Gift Ideas for Wine Lovers
Peyton Mays, Senior Editor, MSN Shopping
The gift of wine or a useful wine accessory is a great idea, but by no means a new one. Historians now think people started cultivating grapes to make wine during the Neolithic period (9000 – 4000 BCE) in what is now Armenia and northern Iran. It’s safe to assume that’s also when the first wine vessels and accoutrements appeared on the market and it certainly follows that these, along with the wine itself, were at least occasionally given as gifts, to honor a VIP, seal a deal or celebrate a holiday.
As tried and true as this sort of gift might be, choosing just the right thing can get tricky. Obviously, a tastevin will gather dust on the average wine drinker’s shelf and a primer on appellations would puzzle if not insult a connoisseur, but your options are seldom that clear or extreme. With that in mind, we’ve divided wine lovers into three general levels of expertise and offer a few recommendations for each. Admittedly, this system isn’t foolproof, but it should at least help you narrow your choices a bit.
For the Beginner
I was introduced to wine in the ‘70s through a variety of dubious, fruit-flavored screwtops. As my tastes matured, I graduated to fine “date wines” like Matueus (the bottles made elegant candleholders in my dorm room). For our purposes here, however, we’ll call that level “The Idiot.” Our Beginner, on the other hand, is someone who is just learning to appreciate the joys of wine and is eager to learn and experiment. Mercifully free of pretensions, in many ways this recipient is the ideal type to shop for.
Wine guides – Increase their shelf esteem with any number of lively and informative introductions to the grape. You can find books devoted to wine history, to specific regions and to food pairings, as well as encyclopedias that offer all that and more.
Glasses – At this stage, most of us have a single set of wine glasses. Help them discover the benefits of the different shapes of bowl and opening sizes and expand their collection in new directions.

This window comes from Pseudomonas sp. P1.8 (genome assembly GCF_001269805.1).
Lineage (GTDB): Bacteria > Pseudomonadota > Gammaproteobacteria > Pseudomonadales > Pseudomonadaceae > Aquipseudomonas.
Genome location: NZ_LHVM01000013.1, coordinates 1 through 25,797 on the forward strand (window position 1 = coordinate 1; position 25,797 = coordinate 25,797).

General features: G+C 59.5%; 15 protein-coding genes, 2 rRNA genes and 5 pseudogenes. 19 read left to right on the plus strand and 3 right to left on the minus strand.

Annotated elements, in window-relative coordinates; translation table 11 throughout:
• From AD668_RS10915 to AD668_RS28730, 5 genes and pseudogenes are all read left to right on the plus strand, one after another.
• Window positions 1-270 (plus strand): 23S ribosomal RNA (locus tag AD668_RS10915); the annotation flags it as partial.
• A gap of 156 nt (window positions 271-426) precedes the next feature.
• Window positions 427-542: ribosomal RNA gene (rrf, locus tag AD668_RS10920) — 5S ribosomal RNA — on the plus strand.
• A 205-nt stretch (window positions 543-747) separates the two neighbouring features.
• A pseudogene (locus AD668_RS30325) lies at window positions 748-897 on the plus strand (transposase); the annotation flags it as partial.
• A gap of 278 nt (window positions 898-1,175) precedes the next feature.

Decanter – While essential for allowing certain reds to breathe, don’t overspend at this level. You’ll find perfectly suitable decanters for between $20 and $50.
Wine rack – The Beginner isn’t ready to build a cellar, but a small-to-medium sized rack will handle a nascent collection nicely.
For the Enthusiast
The Enthusiast has mastered the basics, enjoys visiting wineries, is possibly a member of a wine club and has more than a few favorite bottles tucked away for the right moments. They read wine reviews and love browsing in a good wine shop. There’s nothing stuffy about their love of wine – it’s just a part of the good life. Here are some suggestions from cheap to steep.
Wine opener – While it can be convincingly argued that the basic corkscrew is all you need to open a bottle, there must be a reason so many other, more complex and elegant tools are selling so well. Take things up a notch and give them a corkscrew with a college education.
Wine tote – Your favorite Enthusiast is just the type to pack a bottle or two for a weekend getaway or for a picnic in some sylvan setting. Wine totes come in everything from canvas to fine leather and protect their liquid assets.
Stemware rack – The nice thing about these is that they keep your wineglasses within easy reach without taking up shelf space. And hanging them upside down lets them dry more easily without spotting. If they have a lot of wine glasses, one of these makes a great gift.
Wine rack – The Enthusiast, being a more serious collector, needs a little extra room for her wines to rest. At this level, the rack becomes more furniture than countertop accessory, with prices to match.
For the Expert
Unless you’re at least a sommelier, if not a winemaker, this is the last sort of person for whom you’d presume to buy a gift of actual wine. Chances are it would only amuse or annoy them. Their love of wine borders on obsession. They relish the subtlest of nuances and can (and will) describe them until your eyes glaze over. They can easily spend half an hour absorbing the contents of a good restaurant wine list.
Chiller – This handy appliance will help them indulge their whims when it comes to whites. From one-bottle models to refrigerator-sized units, they can cool a wine from room to drinking temperature in minutes or keep a case at precisely the right temperature.
Thermometer – They know the proper serving temperature of every wine you can name and are loathe to vary that by even a few degrees. Technology makes it easy. From cork probes to point-and-shoot laser devices, all guesswork has been eliminated.
Preservation devices — Much as the spirit may be willing, it’s sadly not always possible to drink every bottle down to the dregs. Once the cork is out, however, wine begins to rapidly go downhill. Replacing the cork might work for most of us, but the true aficionado requires sterner measures. Methods vary, but wine preservation systems have got things down to a science.
Wine cabinet – Chances are good they have a fairly extensive cellar somewhere on the premises, but it’s nice not to have to trot down to the catacombs every time you’d like a rare bottle of Amontillado. The wine cabinet is the sort of specialized furniture few of us mortals would need, but is the epitome of convenience for our Expert friends.
It’s often been said that it’s more blessed to give than to receive — but that seldom applies when it comes to wine.
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